Saturday, 28 May 2016

Why Solomon Built a Temple

(A theological reflection rather than an attempt to read the mind of Solomon.)

It has often been observed that the creation of the cosmos, the making of the tabernacle and the building of the temple are described in similar and sometimes identical language. In ancient Near Eastern stories the establishment of a temple marks the final victory over the forces of chaos. David wanted to build a temple when God had given him rest from all his enemies; he was not allowed. The initiative was to be God's. First he was going to build a house (dynasty) for David's son, then David's son would build a house (temple) for him.

Temple building is world building. (God famously made the world in seven days; Solomon took seven years for the temple which he then dedicated in the seventh month.) Israel's temple was a microcosm of the universe:
  • the courtyard representing the lower and habitable part (note the large bronze basin called "the sea" on top of twelve bulls and the altar of earth and uncut stone), 
  • the holy place representing the visible heavens, i.e. the sky, with its lights, i.e. sun, moon, and stars (note the use of blue and purple colours and of precious stones), 
  • the holy of holies representing the invisible dimension (note the sculpted cherubim around the ark of the covenant and the figures of the cherubim woven into the curtains).
(This is not entirely uncontroversial but acknowledged by a good range of scholars. The evidence is gathered in G. K. Beale, The Temple and the Church's Mission: A biblical theology of the dwelling place of God [NSBT 17; Leicester: Apollos, 2004].)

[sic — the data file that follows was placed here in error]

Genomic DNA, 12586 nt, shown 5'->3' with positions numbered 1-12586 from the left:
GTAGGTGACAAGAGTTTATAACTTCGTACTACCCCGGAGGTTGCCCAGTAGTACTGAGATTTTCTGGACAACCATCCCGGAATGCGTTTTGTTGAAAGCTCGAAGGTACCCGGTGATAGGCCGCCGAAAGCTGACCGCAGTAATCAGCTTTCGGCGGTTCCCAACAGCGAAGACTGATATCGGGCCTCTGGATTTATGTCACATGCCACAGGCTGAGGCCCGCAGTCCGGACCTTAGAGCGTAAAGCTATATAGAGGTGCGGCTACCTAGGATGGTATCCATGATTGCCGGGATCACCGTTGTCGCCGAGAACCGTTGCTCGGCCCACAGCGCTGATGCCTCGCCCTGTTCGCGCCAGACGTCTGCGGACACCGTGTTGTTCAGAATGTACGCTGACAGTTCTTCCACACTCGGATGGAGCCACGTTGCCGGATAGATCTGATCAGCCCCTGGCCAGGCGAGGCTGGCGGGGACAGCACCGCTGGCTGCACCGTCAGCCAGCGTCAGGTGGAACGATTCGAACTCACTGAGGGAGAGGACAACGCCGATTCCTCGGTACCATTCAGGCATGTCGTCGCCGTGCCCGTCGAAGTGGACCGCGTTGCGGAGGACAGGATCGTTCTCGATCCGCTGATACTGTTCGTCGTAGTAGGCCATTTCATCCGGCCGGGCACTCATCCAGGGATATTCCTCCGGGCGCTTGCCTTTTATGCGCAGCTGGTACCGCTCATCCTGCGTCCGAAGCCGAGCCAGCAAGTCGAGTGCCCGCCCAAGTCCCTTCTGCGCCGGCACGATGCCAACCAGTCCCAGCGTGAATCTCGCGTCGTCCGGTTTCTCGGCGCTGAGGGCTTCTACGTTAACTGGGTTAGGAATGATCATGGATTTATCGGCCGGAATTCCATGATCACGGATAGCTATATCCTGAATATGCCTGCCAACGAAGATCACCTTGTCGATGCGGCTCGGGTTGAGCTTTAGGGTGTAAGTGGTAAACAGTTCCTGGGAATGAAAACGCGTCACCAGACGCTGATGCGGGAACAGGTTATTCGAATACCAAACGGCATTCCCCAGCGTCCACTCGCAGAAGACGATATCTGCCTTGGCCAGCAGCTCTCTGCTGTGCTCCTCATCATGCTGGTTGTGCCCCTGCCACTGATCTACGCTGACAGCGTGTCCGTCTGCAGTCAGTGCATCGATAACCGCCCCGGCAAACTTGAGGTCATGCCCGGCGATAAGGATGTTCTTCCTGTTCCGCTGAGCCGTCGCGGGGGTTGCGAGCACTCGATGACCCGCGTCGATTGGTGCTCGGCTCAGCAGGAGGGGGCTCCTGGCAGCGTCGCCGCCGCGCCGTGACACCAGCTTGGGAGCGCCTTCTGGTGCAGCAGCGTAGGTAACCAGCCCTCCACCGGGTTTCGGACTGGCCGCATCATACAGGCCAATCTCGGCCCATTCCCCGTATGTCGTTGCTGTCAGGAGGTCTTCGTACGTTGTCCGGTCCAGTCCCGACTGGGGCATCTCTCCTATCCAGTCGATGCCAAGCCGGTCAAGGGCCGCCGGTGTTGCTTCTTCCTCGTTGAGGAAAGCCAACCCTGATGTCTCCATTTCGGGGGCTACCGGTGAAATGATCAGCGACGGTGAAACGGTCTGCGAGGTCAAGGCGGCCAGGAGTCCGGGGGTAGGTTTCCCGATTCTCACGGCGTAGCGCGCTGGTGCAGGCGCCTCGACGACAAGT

This microcosm speaks of the mission of God's people. The very first sanctuary was the garden of Eden. (My Doktorvater, Gordon Wenham, argued this in his 1986 essay "Sanctuary Symbolism in the Garden of Eden Story" and it has since been widely accepted.) The first man and woman were set in a garden but their task was to rule over the earth as God's image-bearers. As Beale notes, 
"it is plausible to suggest that they were to extend the geographical boundaries of the garden until Eden covered the whole earth. They were on the primeval hillock of hospitable Eden, outside of which lay the inhospitable land. They were to extend the smaller liveable area of the garden by transforming the outer chaotic region into a habitable territory...[putting] 'finishing touches' on the world God created in Genesis 1 by making it a liveable place for humans in order that they would achieve the grand aim of glorifying him." (p. 82)
The vocation of humanity as priest-kings consists of managing and caring for the earth, maintaining its order and guarding against corruption - 'gardening' in the widest possible sense. The ultimate goal is to fill the whole earth with God's glory.